How to Customise Your Cycling Training for Different Events
A lot goes into preparing for a cycling event. In general, it’s an endurance sport, so you’ll want to make sure you’ve got the highest quality gear that’ll get you through the entire duration of the event. Aside from what you wear, it also means your bottle cage, clipless pedals, wheels, and even your bicycle seat. Make sure all of these are in top condition before every cycling activity.
However, there’s more to an event preparation than guaranteeing you’ve got the most comfortable bike seat—although that is important too. You also have to consider your cycling training. It’s going to differ depending on the event you’re joining, and here’s how so:
An Endurance Ride Needs More Stamina and Strength
An endurance ride is one of the most common events cyclists prepare for, and it’s a type of event that requires training focused on achieving longer miles on the bike. Your training days will most likely consist of weekends, as it is when most people have extended free time.
With that in mind, you’ll need to set weekly goals wherein you strive to increase your distance to build on your stamina and strength. You don’t necessarily have to reach the same distance you must hit during the event, but you’ll want to get to at least 80 per cent of that. In the last few days of your training, you’ll want to focus on shortening your rides, but with increased intensity, to condition your body to ride at a higher pace.
A Multi-Day Tour Needs Back-to-Back Days of Training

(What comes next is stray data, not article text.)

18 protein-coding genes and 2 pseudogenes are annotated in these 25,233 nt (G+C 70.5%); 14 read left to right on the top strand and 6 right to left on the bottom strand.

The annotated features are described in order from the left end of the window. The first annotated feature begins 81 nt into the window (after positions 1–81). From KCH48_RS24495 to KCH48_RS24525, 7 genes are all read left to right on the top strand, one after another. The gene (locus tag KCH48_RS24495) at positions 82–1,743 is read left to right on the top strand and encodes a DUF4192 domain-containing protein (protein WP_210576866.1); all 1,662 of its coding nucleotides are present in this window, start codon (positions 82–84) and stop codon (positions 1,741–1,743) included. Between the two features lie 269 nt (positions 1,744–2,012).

A multi-day tour requires you to undergo back-to-back days of training covering hundreds of kilometres. As much as possible, try to get in at least five to eight consecutive days of training.
The intensity and consistency you perform will increase your endurance considerably and help your body adjust to sustained distance riding. You can see now why you’ll want a comfortable bicycle seat for your events.
A Time Trial Cycling Demands More Speed
A time trial event is much more different from the other two as it’ll demand more speed from you. You’ll be riding at a faster pace for a shorter period. You’ll want to focus your training on your pedalling skills.
You can do this by doing long pedalling intervals in the target speed of the event but with short, slower breaks in between. Do this until you sustain the full pace for the entire distance.
Your recovery time for this kind of training is crucial. Make sure to give yourself days off to rest, giving your muscles time to rebuild entirely.
Different cycling events require different kinds of training, but they all demand endurance and speed from a cyclist. Try to change up your workout to prioritise which of these skills the event requires the most and, of course, give your body time to recover accordingly.
With that being said, event preparations aren’t complete if you haven’t got the right gear. Making sure everything is top quality factors into how well you perform at the event.
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